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Red Sox’s Daniel Nava Underappreciated, Overlooked

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COMMENTARY | Ask any fan of the Boston Red Sox and they'll tell you just how valuable Daniel Nava has been to the team this season. When Jacoby Ellsbury struggled early in the year, Nava picked up the pieces. When Shane Victorino--a walking infirmary these days--has missed time, Nava has filled in. When Mike Napoli has struck out, something he's done more than anyone in MLB except Chris Carter, Nava was there.

And yet when the All-Star rosters are introduced in Citi Field next week, Nava's name will be nowhere to be found. Not only did he lose out to players whose numbers are inferior nearly across the board--Alex Gordon--but he wasn't even on the ballot to begin with. A correctable oversight, to be sure.

Except it wasn't corrected. The AL Final Vote candidates consisted of solely relievers, as if selecting a 16th pitcher was necessary despite the squad's mounting injuries.

It's understandable. Nava isn't a household name. He's quiet and unassuming, never voicing displeasure despite constantly being moved around in the order and on the field, unable to find any consistency, save for his production which hasn't wavered all year. It could even be argued that Nava has been one of the five most important players on the team this year. In Red Sox wins he's hitting .333 with a .427 OBP.

But you'd never know it outside of Boston. The Red Sox have been conspicuously absent from ESPN coverage this year and Nava even more so. The kid who hit a grand slam in his first at-bat has become virtually unknown otherwise.

And while that might be okay with Nava, he deserves better. He belongs in the All-Star game alongside teammates David Ortiz and Dustin Pedroia, and they could certainly use him. That the AL's best team is fighting for World Series homefield advantage with only two of their own players is completely asinine.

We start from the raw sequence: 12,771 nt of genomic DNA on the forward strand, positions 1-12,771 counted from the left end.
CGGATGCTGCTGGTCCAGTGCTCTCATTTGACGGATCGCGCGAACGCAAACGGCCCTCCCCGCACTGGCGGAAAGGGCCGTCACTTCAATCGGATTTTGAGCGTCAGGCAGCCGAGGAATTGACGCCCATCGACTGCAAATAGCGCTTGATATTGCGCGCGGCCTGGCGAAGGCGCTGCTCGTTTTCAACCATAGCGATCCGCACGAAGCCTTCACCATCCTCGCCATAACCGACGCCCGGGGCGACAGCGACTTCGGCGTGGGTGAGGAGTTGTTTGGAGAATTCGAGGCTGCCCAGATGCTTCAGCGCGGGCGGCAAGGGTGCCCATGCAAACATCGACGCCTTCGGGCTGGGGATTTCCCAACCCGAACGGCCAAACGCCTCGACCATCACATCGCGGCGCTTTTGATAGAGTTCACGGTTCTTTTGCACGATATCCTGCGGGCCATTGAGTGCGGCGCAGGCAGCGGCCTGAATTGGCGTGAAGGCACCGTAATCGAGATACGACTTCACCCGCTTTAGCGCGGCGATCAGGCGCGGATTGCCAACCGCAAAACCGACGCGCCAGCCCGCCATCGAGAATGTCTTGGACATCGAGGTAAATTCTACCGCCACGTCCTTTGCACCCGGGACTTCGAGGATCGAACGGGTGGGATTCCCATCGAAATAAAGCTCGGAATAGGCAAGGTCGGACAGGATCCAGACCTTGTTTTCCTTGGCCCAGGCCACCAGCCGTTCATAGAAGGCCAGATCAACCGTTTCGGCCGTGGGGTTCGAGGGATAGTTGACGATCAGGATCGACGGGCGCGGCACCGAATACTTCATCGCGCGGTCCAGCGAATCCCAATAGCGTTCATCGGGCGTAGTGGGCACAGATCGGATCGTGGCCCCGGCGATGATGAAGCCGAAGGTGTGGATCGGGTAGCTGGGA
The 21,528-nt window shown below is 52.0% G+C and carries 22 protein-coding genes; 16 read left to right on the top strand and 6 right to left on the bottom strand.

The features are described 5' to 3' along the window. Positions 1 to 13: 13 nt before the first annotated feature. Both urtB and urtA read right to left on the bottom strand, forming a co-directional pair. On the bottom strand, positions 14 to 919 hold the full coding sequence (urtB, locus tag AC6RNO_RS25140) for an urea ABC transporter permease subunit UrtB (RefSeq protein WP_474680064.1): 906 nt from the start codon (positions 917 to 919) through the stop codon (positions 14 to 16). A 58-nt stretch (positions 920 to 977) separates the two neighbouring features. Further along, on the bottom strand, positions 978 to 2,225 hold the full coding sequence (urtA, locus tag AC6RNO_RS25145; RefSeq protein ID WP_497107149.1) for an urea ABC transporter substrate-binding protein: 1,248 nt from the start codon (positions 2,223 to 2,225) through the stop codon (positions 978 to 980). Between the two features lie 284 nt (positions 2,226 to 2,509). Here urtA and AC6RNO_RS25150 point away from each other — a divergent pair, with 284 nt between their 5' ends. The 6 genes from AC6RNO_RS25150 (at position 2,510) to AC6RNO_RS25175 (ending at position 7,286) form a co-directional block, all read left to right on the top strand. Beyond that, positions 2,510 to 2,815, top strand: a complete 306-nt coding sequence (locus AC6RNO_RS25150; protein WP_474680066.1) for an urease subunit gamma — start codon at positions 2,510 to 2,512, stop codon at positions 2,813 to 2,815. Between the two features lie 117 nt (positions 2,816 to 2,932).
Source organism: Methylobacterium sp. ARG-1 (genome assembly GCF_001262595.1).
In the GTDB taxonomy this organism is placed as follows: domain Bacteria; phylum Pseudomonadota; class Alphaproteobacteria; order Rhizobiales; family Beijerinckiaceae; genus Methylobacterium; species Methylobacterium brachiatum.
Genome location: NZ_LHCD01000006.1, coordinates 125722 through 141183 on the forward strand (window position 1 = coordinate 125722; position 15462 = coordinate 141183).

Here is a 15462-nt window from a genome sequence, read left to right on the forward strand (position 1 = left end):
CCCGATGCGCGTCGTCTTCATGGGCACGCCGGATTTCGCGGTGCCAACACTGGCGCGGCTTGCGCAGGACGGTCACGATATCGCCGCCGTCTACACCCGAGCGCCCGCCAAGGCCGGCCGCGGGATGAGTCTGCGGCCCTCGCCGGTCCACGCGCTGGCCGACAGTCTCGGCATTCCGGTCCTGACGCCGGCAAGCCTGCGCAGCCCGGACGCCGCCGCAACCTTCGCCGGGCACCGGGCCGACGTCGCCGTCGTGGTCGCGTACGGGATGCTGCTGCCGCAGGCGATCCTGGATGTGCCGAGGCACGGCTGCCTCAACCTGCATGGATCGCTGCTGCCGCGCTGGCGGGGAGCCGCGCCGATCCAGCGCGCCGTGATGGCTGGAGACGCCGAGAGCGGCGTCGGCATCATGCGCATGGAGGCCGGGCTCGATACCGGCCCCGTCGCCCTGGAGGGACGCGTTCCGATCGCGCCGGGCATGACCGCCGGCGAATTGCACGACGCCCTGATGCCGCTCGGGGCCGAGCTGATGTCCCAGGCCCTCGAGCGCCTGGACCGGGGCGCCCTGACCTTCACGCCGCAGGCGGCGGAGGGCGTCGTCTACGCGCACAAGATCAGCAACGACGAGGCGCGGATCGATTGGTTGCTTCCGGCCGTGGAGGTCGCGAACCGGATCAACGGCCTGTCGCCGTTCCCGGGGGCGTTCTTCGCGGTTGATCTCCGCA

He doesn't even have to displace an outfielder. Though he's primarily played beyond the diamond, he has also spent time at both DH and first base. He's produced at an effective clip no matter where he's played, and on both sides of the plate.

And therein lies more of his value: the versatility. There may be no better example of a "plug and play" athlete in MLB than Daniel Nava. The only thing missing from his resume at this point is a bullpen appearance, and with the way the Red Sox relievers have performed lately it might not even be a step down.

With a salary of only $505,000, there are 576 players making more money this year than Nava. In the coming years, he'll get rewarded for his contributions to the team. But how long until he gets recognized?

Boston knows how good he is. It's time the rest of MLB took notice.

Andrew Luistro has followed the Red Sox for over 20 years. He also writes for the The Hockey Writers and Sunbelt Hockey Journal.

Follow him on Twitter @ndrewL7.

More from this contributor:

John Lackey to the Bullpen? Not as Crazy as it Sounds

Brian Wilson a Name to Consider for Red Sox

Daniel Nava, Baseball's Best Bargain

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